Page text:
Da: Rik Strobbe <[email protected]>
A: [email protected] <[email protected]>
Data: venerdì 12 novembre 1999 16.58
Oggetto: LF: visual-CW
Visual-CW (or slow-CW or QRSS) has become a rather popular mode on LF.
It has 2 very important advantages :
1. signal far beyond the audible 'triggerlevel' are detectable, allwing
QSO's that would have been not possible with any other mode
2. is has a very narrow bandwidth, signals only a few Hz apart can easily
The main disadvantage is the transmission speed as the most elementary QSO
takes already half an hour.
I have been thinking about the possibilities to enhance the transmission
speed without reducing the advantages of visual CW and did some mind (or
paper) experiments :
Assume the following (very basic) QSO :
- CQ ON7YD K
- ON7YD G3XDV K
- G3XDV OOO K
- ON7YD OOO TU K
- GL SK
At a speed of 3 seconds per dot this QSO will take 27 min. 42 sec.
(assuming no 'time-loss' between the transmissions).
Since visual-CW is derived from 'normal' CW we use the same morse code that
was optimized for reception by ear. It has also some 'built-in
intelligence' as the most frequent characters are short, but for visual-CW
where mainly calsigns are exchanged (where the character-distribution is
rather random) is this not so important. An important advantage of morse
code is that we easily can 'decode' it visualy. Most of us would need a
kind of translation-tabels for visual decodation of any other (eg. ASCII)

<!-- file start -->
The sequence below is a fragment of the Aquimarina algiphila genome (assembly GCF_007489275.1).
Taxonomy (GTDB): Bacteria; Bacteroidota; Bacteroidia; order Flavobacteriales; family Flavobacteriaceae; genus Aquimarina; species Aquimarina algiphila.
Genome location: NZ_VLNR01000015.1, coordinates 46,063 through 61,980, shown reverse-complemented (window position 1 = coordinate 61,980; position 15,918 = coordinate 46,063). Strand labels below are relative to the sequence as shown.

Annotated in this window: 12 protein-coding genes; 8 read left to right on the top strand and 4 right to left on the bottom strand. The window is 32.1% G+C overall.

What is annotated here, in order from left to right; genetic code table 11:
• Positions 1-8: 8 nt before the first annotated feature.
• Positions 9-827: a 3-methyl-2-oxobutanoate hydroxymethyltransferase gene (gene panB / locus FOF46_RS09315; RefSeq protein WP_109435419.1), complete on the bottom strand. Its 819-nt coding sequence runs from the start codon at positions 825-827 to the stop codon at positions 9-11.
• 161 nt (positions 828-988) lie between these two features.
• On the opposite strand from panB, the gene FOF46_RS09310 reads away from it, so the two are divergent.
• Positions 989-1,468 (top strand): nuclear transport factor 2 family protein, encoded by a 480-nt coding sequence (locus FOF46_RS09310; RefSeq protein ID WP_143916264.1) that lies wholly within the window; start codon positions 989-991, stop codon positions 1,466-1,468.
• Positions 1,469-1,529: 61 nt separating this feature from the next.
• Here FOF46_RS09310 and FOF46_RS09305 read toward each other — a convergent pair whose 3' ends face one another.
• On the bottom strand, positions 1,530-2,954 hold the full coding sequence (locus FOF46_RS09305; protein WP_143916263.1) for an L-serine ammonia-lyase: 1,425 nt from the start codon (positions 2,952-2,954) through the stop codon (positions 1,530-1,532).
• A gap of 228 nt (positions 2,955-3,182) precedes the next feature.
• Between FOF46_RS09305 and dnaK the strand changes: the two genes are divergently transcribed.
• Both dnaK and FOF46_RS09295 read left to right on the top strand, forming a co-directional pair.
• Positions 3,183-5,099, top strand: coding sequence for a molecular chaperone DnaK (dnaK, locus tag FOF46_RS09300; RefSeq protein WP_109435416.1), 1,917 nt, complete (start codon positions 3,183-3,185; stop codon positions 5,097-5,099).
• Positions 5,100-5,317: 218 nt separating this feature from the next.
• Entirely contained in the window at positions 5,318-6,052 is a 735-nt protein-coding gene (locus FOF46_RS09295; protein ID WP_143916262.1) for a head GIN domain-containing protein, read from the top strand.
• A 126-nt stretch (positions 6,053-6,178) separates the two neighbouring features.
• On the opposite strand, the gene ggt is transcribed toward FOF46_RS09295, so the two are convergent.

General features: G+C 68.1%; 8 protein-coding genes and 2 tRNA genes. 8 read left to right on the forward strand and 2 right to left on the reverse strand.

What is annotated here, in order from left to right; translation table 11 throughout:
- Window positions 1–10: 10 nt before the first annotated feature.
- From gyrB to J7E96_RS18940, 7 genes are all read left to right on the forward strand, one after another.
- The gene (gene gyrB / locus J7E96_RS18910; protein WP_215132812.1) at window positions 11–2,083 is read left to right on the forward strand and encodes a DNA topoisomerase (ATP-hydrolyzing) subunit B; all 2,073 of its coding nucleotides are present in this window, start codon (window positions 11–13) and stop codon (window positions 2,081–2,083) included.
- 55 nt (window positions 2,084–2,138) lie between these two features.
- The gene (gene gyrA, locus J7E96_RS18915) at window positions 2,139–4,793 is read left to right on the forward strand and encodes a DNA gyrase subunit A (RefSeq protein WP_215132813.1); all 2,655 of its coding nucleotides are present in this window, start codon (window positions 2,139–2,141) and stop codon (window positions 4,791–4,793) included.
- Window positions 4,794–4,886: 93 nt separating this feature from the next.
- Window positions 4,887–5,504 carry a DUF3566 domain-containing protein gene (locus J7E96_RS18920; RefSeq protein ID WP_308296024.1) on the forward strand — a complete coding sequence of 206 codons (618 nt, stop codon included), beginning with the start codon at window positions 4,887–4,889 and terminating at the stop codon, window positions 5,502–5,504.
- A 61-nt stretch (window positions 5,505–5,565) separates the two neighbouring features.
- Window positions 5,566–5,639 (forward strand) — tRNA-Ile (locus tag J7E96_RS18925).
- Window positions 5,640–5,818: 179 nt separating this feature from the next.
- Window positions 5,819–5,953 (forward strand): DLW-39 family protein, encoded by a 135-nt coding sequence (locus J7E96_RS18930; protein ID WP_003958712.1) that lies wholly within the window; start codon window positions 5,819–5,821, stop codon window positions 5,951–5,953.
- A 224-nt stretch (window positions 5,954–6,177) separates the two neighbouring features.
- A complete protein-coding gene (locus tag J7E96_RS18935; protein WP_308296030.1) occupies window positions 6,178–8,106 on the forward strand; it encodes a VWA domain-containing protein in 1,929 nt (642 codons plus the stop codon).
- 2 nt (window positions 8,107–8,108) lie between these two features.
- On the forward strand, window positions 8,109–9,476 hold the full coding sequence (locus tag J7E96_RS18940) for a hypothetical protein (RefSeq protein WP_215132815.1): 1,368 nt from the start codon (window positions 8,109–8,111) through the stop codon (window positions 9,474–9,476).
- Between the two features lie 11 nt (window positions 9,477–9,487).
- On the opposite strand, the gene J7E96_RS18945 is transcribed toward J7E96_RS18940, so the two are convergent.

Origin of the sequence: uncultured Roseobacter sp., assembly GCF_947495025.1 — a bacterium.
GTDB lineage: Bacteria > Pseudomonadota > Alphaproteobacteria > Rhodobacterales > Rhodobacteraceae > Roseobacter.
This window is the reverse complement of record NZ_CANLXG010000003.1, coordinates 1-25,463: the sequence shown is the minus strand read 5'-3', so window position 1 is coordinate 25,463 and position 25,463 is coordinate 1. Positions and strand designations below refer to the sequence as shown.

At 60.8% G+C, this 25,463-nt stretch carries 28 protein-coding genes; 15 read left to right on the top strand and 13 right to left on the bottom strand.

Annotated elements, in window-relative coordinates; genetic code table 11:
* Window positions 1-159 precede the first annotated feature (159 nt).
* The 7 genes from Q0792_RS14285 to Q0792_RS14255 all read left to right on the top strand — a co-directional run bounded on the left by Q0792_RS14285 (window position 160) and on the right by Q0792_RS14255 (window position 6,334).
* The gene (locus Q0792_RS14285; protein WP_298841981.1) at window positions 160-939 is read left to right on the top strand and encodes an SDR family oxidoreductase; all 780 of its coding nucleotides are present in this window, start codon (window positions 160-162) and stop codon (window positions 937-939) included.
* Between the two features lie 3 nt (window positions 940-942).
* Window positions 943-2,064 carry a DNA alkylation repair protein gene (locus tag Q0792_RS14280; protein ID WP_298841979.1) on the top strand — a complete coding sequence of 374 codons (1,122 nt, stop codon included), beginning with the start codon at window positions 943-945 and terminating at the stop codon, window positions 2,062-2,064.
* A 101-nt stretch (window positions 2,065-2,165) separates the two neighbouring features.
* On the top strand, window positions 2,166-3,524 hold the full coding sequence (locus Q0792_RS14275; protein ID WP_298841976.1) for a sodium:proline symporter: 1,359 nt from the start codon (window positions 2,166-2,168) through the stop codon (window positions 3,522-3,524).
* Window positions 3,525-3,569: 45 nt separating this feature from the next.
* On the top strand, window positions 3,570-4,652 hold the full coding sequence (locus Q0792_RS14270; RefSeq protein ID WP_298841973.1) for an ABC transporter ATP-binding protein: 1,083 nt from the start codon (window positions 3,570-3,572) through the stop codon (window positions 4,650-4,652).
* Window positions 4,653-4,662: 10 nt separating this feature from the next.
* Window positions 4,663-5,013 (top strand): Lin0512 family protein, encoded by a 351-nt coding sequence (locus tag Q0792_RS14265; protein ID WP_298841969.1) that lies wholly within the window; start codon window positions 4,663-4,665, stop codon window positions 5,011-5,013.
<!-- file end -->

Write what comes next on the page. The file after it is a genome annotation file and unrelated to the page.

code, what is not so convenient.
Without abandoning the morse code and the way of visual decoding we are
used to so far, some time can be won by reducing the dash/dot ratio from
3/1 to 2/1.
While this 3/1 ratio is very essential for decoding by ear there is no real
advantage of the 3/1 vs. 2/1 ratio in visual decoding, the signal is
perfectly 'readable', it just looks a bit odd.
But what do we win ? The above QSO, still at 3sec. per dot but with a 2/1
dash/dot ratio would take 22 min. 24 sec, a gain of 5 min. 18 sec. or an
increase in speed of 24%.
The advantage is that only minor changes are involved, but there is only a
Another alternative is replacing the discrimation of dashes and dots from
the time-domain to the frequency domain. This would mean that 'dashes' and
'dots' have the same length (3 seconds) but that they are transmitted on
different frequencies. Since in visual-CW the frequency discrimination is
very high a shift of 5Hz (or even less) is sufficient. Using this technique
we do not need the 'time-gaps' between the dashes and dots, only between
characters we would need a 'time-gap' of 1 dot and a 2 dot 'time-gap'
Using this system the above QSO will take only 9 min. 27 sec., a gain of 18
min. 15 sec or increase in speed of 293%.
As the frequency is now used to disciminate 'dash' and 'dot' the
transmitter need a sufficient frequency stability. But for a 5Hz shift a
2Hz stability should be sufficient and this is not more difficult to
achieve on 136kHz as a 50Hz stabilty on 80m or a 400Hz stability on 10m.
The next question was how easy (or difficult) our eye will translate the
frequency-shifted signals to 'dashes' and 'dot' (and so to characters).
Therefore I wrote a small program that at randum generated CW characters
and showed them on screen as discribed above. At a speed of 3 sec. per dot
I could easily decode the characters even without using pencil and paper.
Even if there was a sequence of 'O-M-T' or 'H-S-I-E' decoding was possible
al long as there were some other characters arround.
We will need to adapt both our equipement (to FSK) and our mind if we want
to use this technique but the adavantage is a significant increase of the
transmission speed (ca. 300%).
73, Rik ON7YD
Your idea seems to be very good! It is important to decide if
dot must be higher or lover in
frequency, in respect to dash, to avoid uncertainty. I hope you will add an
option to your QRS program
for this purpose, also simply outputting dots and dashes on separated pins
of the serial port, so the
FSK arrangement may be realized apart.